On the issue of applications for pre-polls and the fact that there would be a longer period to allow pre-polling to occur, and the question of what has been occurring in more recent times, it is a recognition of the fact that more and more Australians are availing themselves of the opportunity to vote in the lead-up to election day rather than on election day. To be honest, I have some concerns about that, in terms of the question of how you conduct a campaign and ensure that you give people the opportunity to have the information before them to make a decision before they cast their vote. The more people who exercise that right prior to polling day the more people might be in a situation where they are not always in possession of all the facts. Having said that, it is a fact of modern Australian society that the mobility of people and the circumstances of their health have led to a situation where more and more people are availing themselves of that opportunity. In those circumstances I really do not see what the problem is.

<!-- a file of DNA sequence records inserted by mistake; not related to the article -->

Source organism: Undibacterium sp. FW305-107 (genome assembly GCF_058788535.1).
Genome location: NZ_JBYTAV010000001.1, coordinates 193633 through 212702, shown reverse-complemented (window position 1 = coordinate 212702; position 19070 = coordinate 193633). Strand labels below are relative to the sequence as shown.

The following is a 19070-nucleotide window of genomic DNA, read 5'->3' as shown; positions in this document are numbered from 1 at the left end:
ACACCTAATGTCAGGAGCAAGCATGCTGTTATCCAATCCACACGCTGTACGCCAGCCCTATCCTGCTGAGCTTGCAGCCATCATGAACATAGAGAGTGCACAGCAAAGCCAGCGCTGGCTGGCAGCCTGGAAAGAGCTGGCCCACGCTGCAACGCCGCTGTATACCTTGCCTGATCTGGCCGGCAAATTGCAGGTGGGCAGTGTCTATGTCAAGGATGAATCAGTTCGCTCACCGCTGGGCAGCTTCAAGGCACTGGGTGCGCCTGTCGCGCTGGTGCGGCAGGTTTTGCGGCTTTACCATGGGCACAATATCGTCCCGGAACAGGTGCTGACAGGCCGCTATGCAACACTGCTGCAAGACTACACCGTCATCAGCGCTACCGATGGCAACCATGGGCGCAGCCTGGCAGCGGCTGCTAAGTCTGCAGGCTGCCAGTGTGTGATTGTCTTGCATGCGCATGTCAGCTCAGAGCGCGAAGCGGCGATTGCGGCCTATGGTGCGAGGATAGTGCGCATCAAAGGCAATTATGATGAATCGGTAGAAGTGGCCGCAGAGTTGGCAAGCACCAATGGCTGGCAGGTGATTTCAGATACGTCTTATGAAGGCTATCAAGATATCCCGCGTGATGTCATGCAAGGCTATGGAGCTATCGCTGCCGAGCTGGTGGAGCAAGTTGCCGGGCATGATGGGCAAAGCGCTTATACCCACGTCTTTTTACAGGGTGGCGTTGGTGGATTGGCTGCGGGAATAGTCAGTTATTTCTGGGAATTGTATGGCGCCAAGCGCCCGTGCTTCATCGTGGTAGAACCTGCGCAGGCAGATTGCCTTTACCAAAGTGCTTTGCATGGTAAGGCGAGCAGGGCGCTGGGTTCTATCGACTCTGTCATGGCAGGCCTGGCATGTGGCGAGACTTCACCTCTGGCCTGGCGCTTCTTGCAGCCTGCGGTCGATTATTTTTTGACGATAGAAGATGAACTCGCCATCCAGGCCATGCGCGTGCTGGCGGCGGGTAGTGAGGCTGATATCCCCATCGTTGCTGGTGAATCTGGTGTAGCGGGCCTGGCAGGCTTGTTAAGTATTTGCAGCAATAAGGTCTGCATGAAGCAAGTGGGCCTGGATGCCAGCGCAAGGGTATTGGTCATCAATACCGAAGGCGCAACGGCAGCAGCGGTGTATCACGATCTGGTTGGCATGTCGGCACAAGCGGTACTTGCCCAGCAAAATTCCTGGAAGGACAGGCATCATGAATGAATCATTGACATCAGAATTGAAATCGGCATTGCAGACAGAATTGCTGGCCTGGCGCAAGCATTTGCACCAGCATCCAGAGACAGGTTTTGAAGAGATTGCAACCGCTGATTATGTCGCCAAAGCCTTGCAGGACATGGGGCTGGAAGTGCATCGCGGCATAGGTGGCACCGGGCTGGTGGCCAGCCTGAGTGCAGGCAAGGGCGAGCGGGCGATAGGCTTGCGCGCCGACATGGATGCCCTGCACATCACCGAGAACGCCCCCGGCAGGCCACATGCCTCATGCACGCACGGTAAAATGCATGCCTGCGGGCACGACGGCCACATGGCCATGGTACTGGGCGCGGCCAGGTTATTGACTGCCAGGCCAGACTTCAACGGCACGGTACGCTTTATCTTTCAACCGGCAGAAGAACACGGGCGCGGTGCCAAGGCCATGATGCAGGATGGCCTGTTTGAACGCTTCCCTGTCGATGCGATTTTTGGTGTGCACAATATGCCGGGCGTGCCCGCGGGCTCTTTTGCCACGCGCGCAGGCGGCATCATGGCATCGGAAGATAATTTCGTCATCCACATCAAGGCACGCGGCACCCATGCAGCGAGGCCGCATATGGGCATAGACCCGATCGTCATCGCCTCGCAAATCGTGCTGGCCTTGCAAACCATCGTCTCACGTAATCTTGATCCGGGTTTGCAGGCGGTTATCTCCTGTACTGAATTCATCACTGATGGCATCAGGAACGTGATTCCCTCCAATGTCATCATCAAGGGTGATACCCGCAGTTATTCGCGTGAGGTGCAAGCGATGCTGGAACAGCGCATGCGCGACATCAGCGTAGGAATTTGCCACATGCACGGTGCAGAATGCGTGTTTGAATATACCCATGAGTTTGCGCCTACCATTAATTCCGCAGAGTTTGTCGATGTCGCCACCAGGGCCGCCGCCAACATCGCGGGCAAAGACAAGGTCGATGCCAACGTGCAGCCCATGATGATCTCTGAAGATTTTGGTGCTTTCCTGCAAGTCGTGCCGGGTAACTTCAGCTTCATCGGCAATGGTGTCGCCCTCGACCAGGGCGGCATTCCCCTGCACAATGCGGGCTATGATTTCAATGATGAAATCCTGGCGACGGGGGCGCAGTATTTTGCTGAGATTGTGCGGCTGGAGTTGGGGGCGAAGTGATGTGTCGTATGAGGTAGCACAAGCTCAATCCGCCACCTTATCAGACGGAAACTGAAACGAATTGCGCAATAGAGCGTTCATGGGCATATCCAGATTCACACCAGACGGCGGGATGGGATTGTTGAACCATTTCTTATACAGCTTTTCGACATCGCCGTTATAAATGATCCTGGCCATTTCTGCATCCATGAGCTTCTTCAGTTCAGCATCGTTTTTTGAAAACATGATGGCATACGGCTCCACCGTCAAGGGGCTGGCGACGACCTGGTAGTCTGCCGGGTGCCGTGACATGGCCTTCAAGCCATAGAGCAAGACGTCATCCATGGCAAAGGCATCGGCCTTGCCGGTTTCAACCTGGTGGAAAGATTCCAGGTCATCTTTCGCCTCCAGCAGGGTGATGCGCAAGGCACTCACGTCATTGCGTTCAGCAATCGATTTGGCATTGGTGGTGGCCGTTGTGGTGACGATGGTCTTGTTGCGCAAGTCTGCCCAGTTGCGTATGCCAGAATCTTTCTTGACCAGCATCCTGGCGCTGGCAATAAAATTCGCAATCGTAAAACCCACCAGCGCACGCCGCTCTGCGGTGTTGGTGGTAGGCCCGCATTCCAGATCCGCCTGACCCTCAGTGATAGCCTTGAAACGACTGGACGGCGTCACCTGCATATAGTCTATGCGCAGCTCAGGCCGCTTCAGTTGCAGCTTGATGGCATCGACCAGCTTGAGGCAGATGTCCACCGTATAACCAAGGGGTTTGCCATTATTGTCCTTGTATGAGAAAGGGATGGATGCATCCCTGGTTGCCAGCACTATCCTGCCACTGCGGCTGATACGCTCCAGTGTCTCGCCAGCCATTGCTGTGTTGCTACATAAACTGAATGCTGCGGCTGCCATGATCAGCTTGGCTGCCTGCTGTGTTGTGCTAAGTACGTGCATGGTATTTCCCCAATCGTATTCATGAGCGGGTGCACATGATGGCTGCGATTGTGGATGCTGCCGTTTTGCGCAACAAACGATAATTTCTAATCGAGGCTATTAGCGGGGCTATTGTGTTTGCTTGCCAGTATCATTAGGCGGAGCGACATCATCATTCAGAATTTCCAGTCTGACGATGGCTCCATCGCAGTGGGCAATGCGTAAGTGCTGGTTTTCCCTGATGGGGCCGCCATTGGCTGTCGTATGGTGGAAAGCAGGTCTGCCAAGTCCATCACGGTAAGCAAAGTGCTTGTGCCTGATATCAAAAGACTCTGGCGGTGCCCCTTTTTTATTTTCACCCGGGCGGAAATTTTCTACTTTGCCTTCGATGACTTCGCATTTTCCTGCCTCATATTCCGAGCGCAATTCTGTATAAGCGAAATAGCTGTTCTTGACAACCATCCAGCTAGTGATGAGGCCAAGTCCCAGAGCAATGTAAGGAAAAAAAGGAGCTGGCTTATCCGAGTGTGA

We have a good system, a system we can all be proud of. We are in a situation where this legislation is part of an ongoing process that all governments engage in with respect to the finetuning of an electoral system that is the envy of the world. We ought to be proud of it. We ought to be proud of being part of the system and what it produces. We should pass these amendments because they are part of making sure that the system keeps pace with the times.